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Several years ago — too many, actually — my unassuming next door neighbor turned out to be a wicked cool guy who went fishing with Kodiak brown bears every year. Better yet, he made it a habit to go with a regular band of men. Lucky for me, he was also willing to take along a rookie. I jumped at the invitation, a whole ten months in advance of his next trip, and started saving money. The result? On Day One I hooked my first coho salmon — on a fly — while a Kodiak brown bear came up on me while I was alone on the wrong side of the river.
This bear, which seems to be a juvenile male that’s still far larger than any black bear I’ve ever seen, is working its way up the river from about 300 yards downriver from me. After I hook a coho, he just keeps on coming in. I’m standing on a spit of sand out in the open, and there’s no way he can miss me. But he keeps closing in until he’s 100 feet out, and with my fly rod arching with a fighting salmon on the line, I can tell he’s looking me over and thinking about what to do. I can see his eyes and the way they flash over me and around the area. By the time he’s fifty feet out, I’m not sure if he’s going to come right up to me or what, and I put the camera away in order to get out my can of bear spray. He hangs out around forty feet away, half scanning the water for fish and half eyeing me.
I have no where to go. At my back is a bunch of brush and I don’t know what is in there. In front of me is a raging torrent of deep fast water. Can’t cross there, and I certainly can’t swim with waders on — plus the bears are astounding swimmers. Not good.
What about the guys from my camp? They’re across the river watching me and the bear, and as near as I can tell, they’re mostly curious about what I’m going to do — shit my pants, hold my ground, or do something really stupid like run?
There’s two guns in camp, a 12-gauge shotgun loaded with buckshot plus a sweet and heavy S&W .50 caliber revolver. Not good. Even if I was getting chomped on by a bear, I wouldn’t want anyone shooting with either of those less-than-accurate options from 40 yards away on the other side of the river. That was a lose-lose situation if I ever imagined one.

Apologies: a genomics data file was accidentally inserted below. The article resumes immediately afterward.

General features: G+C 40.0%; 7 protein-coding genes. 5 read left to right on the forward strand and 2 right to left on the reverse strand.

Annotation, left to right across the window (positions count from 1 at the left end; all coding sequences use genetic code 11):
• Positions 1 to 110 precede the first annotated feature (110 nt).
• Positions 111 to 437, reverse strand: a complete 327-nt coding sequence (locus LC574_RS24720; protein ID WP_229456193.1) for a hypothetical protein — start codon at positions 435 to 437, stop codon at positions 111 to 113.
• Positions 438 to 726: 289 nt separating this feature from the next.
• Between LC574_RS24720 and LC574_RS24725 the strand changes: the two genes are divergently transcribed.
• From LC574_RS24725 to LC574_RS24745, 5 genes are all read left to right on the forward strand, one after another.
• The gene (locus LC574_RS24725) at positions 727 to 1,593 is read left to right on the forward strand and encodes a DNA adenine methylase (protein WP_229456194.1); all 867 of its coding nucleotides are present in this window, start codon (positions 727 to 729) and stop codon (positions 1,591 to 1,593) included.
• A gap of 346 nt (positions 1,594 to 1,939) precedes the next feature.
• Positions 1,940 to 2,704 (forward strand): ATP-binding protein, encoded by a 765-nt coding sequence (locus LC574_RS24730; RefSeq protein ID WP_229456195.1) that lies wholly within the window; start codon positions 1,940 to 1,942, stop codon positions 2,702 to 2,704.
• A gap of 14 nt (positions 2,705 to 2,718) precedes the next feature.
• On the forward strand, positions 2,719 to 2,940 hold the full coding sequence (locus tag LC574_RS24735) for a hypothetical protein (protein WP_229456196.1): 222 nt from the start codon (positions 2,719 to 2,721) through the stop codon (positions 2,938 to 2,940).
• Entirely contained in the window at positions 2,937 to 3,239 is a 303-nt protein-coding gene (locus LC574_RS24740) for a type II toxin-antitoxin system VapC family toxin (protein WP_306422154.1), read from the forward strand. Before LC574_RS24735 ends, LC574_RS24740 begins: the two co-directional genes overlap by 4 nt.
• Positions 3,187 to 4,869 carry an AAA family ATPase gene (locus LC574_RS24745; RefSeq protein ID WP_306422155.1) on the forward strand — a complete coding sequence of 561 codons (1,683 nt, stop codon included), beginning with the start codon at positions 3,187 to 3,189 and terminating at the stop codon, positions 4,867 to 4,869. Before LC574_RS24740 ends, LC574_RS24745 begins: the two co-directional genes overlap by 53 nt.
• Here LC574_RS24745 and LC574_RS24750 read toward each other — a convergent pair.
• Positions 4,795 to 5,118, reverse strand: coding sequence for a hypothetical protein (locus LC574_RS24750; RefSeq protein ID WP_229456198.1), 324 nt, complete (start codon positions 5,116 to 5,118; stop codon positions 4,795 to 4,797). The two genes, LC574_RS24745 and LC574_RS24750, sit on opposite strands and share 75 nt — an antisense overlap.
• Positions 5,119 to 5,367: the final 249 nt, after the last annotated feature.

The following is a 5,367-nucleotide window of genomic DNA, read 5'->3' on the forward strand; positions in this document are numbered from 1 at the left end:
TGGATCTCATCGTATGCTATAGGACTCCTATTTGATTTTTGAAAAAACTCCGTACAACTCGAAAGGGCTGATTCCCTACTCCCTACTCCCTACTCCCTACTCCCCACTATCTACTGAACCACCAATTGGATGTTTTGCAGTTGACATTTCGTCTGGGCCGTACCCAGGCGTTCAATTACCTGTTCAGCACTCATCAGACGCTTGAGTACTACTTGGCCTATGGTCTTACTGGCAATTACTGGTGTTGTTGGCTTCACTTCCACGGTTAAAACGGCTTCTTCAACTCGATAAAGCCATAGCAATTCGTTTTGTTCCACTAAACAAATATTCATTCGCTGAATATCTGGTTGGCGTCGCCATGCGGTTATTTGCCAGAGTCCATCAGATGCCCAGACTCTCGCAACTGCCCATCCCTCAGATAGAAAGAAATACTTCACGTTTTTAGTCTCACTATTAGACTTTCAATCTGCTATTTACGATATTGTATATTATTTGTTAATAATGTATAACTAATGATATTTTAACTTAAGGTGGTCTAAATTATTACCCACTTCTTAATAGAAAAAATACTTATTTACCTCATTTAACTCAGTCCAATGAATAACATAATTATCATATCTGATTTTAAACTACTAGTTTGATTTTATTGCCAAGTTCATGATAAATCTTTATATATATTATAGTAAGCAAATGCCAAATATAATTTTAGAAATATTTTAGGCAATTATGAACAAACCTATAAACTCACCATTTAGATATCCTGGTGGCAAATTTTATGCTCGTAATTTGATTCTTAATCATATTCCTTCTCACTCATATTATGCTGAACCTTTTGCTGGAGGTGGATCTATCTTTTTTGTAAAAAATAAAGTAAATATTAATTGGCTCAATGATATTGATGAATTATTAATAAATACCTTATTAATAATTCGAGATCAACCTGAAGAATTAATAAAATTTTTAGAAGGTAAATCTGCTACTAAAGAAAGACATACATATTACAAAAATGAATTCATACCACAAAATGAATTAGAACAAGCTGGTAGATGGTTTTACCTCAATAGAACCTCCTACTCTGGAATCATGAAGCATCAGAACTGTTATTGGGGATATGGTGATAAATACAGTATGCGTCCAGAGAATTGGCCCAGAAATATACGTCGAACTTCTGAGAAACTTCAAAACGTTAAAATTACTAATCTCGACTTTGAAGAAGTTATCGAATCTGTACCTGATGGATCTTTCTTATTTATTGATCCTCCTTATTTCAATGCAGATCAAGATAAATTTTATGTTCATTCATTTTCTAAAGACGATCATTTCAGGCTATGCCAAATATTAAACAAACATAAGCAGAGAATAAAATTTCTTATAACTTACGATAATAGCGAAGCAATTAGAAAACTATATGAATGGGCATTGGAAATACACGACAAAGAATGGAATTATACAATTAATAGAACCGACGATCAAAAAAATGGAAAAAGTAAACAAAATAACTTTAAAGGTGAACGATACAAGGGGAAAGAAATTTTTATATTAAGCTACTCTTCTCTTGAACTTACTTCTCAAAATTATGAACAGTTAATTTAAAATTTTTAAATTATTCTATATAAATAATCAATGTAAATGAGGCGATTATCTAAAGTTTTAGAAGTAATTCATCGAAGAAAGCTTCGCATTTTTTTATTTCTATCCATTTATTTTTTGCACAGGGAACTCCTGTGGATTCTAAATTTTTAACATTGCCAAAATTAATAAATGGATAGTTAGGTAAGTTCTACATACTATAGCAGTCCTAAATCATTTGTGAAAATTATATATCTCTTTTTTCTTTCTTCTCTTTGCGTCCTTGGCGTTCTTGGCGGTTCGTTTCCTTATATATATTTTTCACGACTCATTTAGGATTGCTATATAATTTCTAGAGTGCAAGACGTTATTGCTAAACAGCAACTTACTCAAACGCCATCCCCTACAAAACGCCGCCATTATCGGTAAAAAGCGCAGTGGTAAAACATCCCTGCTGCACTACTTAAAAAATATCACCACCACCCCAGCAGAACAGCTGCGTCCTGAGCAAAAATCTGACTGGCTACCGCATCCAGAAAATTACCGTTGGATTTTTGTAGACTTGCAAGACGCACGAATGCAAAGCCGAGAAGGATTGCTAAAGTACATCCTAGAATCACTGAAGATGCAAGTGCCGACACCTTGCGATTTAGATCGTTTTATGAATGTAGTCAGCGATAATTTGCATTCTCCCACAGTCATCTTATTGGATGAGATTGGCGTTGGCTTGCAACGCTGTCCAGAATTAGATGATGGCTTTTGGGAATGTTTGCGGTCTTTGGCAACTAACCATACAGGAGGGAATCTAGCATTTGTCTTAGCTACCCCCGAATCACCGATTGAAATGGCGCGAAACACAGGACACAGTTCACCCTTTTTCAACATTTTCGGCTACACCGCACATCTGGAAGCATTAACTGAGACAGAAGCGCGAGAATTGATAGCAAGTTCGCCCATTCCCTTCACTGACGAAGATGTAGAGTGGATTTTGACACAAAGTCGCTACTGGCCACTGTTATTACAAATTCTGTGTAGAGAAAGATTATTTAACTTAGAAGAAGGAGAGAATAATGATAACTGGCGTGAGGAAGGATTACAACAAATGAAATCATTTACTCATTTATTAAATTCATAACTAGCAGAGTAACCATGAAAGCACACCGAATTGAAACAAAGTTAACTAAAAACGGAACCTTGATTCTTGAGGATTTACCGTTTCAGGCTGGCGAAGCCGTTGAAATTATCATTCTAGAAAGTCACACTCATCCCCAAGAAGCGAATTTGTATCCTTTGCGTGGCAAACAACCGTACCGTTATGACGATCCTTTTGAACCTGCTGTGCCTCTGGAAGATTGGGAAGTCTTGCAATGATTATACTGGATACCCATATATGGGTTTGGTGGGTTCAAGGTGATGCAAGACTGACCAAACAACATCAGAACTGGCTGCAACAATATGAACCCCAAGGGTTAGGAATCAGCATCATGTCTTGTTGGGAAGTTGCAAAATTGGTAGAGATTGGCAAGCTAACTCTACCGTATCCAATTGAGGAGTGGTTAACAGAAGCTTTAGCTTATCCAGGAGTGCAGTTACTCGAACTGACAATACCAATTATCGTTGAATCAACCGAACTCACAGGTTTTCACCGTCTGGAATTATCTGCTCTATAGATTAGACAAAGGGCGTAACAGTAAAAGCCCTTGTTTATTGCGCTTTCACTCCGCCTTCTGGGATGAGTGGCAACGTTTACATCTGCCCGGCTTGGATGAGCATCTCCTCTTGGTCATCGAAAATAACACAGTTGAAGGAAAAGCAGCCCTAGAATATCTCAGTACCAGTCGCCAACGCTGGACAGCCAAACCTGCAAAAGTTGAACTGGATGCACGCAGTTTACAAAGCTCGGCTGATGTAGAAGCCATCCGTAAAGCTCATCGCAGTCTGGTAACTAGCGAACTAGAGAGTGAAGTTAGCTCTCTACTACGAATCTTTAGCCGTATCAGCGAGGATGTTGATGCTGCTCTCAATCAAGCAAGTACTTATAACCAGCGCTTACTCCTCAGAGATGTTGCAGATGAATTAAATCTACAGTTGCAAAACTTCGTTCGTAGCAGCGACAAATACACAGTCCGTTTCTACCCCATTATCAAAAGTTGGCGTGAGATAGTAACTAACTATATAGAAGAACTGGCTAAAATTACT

Finally the leader of our pack shouts some encouragement: “Hold your ground! Stay calm!”
My heart is thrashing in my chest. I consider hauling hard on the fish to break the line, but then I’d know I wimped out. With the fast water above my spot, there was nowhere I could lead that fish to land it except below me in the calm shallow water — right in front of the bear.
Man, what a test. Then I notice that one of the guys across the river has set up a tripod with a video camera on it. Are you kidding me? What, to document my demise? I could imagine my buddy handing over the tape to my grieving fiancé.
About this time the bear decides I’m not going anywhere and diverts off into the brush to go around me.
Nice, I’m thinking, though I’m aware that there’s tall brush behind me and the bear could be 12 feet away before I knew he was back. But I stood my ground and he walked around. I holstered my can of bear spray and threw up an arm with a pumped fist for the guys across the river.
And then my fly line went slack and I lost the fish.
Of course, it’s hard to be really pissed when there’s a shit-eating grin on your face.